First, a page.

The Reason Many Kids Visit the ER

Adverse medication events may be behind many child emergency room visits

(RxWiki News) An often preventable but common problem may be the reason many kids visit the emergency room.

A new study found that, like adults, many children visit the ER due to medication-related issues. The majority of these visits could be prevented, the authors of this study said.

Many adults visit the ER or are admitted to the hospital for medication-related issues. Few studies, however, have focused on the rates and impact of medication-related ER visits in children.

Peter J. Zed, PharmD, of the University of British Columbia in Vancouver, Canada, led this study.

"Clearly the rate of events is an important finding with many clinical implications both in primary care and to practitioners in the ER," Dr. Zed told dailyRx News. "Equally important is the finding that [many] of these events are preventable, which presents an important opportunity to explore better strategies to prevent these events before these patients ever present to the ER."

David Winter, MD, a board-certified internist and president of HealthTexas Provider Network, a division of the Baylor Health Care System, told dailyRx News that parents should also play a role in preventing medication-related problems in children.

"Adverse drug events in children are a significant cause of visits to emergency departments," Dr. Winter said. "Parents need to take an active role in the supervision of medications prescribed to children, and to any medications to which a child might access."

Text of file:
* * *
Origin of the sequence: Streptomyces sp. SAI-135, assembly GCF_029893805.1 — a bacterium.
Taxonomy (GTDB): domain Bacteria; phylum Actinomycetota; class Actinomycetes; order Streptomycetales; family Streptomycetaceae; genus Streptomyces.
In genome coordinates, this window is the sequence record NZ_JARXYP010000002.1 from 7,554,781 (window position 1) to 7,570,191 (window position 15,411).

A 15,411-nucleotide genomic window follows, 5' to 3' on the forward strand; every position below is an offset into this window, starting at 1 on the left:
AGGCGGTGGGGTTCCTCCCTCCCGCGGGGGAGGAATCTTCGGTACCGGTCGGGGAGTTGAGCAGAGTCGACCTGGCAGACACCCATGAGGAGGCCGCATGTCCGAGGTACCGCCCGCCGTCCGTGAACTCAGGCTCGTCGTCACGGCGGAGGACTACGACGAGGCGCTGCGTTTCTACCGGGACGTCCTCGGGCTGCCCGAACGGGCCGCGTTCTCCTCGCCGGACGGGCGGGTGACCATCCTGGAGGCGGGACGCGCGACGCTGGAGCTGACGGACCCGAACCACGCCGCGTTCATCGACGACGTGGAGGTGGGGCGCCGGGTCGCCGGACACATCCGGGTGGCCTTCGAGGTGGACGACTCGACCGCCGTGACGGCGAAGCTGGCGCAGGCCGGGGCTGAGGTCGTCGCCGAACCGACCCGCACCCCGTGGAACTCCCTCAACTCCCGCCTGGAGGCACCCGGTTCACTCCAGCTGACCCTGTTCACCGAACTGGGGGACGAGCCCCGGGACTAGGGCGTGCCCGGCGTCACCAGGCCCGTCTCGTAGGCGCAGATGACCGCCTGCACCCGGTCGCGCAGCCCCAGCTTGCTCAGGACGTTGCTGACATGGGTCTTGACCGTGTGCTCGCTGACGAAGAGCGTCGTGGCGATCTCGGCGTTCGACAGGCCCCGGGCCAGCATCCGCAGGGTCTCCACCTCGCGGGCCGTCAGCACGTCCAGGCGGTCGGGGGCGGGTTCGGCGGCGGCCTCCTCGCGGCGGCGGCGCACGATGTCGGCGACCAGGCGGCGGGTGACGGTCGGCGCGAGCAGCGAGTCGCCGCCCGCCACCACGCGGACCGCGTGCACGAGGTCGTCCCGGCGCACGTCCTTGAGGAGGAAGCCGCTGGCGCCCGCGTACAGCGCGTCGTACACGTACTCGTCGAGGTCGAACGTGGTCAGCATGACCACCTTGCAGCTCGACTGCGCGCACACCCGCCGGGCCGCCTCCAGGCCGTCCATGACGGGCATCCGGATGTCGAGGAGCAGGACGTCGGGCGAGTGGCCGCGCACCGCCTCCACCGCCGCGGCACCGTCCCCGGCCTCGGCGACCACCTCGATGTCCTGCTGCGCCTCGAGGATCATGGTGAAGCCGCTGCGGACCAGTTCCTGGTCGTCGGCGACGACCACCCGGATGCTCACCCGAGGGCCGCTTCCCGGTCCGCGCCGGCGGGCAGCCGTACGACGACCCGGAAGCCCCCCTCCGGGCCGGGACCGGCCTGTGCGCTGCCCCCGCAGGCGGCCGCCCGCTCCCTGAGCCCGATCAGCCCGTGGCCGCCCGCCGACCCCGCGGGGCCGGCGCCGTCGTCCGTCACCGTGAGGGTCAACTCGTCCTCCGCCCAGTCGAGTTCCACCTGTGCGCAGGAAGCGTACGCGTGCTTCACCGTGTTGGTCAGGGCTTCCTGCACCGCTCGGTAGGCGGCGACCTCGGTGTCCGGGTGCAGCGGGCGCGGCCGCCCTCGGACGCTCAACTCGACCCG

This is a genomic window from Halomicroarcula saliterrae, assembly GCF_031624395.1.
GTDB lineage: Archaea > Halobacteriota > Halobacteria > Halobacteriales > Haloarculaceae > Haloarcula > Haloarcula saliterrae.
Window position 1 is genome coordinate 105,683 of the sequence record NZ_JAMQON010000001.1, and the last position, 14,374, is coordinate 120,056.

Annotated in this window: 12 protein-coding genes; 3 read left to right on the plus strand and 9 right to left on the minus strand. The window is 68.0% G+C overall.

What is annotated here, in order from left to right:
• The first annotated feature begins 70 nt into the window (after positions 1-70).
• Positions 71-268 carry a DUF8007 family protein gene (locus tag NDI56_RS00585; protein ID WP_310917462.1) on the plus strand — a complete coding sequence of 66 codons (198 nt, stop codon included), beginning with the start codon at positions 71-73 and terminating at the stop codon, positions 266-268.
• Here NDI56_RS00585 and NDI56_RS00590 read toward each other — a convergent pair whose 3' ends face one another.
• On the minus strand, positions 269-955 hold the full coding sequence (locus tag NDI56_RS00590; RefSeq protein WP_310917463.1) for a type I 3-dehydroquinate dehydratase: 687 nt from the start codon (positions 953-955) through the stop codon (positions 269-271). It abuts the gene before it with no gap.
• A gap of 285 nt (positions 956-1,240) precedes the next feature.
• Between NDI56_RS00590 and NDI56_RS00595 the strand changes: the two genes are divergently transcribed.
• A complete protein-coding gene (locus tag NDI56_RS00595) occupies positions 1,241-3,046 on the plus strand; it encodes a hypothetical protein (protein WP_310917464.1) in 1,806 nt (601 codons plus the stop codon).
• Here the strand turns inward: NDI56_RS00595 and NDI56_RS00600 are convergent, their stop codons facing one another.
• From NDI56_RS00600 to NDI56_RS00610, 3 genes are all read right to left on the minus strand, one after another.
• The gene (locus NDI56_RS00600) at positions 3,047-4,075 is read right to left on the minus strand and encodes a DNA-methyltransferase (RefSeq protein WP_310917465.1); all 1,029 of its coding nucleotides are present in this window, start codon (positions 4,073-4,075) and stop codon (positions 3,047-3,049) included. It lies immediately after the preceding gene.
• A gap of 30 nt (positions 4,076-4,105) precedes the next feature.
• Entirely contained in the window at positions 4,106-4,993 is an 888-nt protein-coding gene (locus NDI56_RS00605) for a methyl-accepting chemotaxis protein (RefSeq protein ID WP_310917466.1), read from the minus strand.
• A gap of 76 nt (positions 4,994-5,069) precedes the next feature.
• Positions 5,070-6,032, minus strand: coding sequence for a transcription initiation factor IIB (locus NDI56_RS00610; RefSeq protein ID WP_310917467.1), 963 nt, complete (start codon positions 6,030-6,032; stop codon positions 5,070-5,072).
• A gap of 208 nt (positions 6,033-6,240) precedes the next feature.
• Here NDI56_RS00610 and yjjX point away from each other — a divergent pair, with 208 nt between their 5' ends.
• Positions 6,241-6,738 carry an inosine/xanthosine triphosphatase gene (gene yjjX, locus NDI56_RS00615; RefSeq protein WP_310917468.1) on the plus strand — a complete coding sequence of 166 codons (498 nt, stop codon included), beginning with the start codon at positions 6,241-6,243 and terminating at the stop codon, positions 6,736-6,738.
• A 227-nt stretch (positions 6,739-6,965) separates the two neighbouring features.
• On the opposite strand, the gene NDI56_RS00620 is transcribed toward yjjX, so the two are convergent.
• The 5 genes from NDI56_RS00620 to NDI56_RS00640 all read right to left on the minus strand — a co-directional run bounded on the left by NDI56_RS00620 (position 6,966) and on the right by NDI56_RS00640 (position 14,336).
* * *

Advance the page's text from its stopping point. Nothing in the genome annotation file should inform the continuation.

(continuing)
Dr. Zed and team enrolled more than 2,000 children who visited the ER of one health care center over a one-year period. The children were around 6 years old on average.

These researchers interviewed each patient and his or her family to assess the reason for the ER visit, as well as medical history and any medications taken.

Of the patients studied, 8 percent were found to have visited the ER for a medication-related issue. A visit was considered a medication-related visit (MRV) if the main reason for the visit was linked to a medication the patient took.

Around 26 percent of these MRVs were tied to adverse reactions to medications. An adverse reaction is any unintended or harmful response to a medication. Taking smaller doses than prescribed (19 percent) or not adhering to the medication's regimen (17.2 percent) were also common reasons for MRVs.

Patients with an MRV had higher odds of being admitted to the hospital than patients without an MRV. Also, patients with an MRV tended to stay longer (three days) when admitted, compared to those without an MRV (1.5 days).

Dr. Zed and team estimated that 65 percent of these MRVs could have been prevented.

These researchers said future research should focus on strategies to prevent MRVs by improving prescribing practices and monitoring those patients at greater risk.

"Clinicians should be more aware of the potential for adverse events in pediatrics, and when possible implement strategies which can minimize or prevent these events," Dr. Zed said.

This study was published online Feb. 2 in Pediatrics.

A Health Project grant from the Nova Scotia Health Research Foundation funded this research. The authors disclosed no conflicts of interest.

Review Date: 
January 28, 2015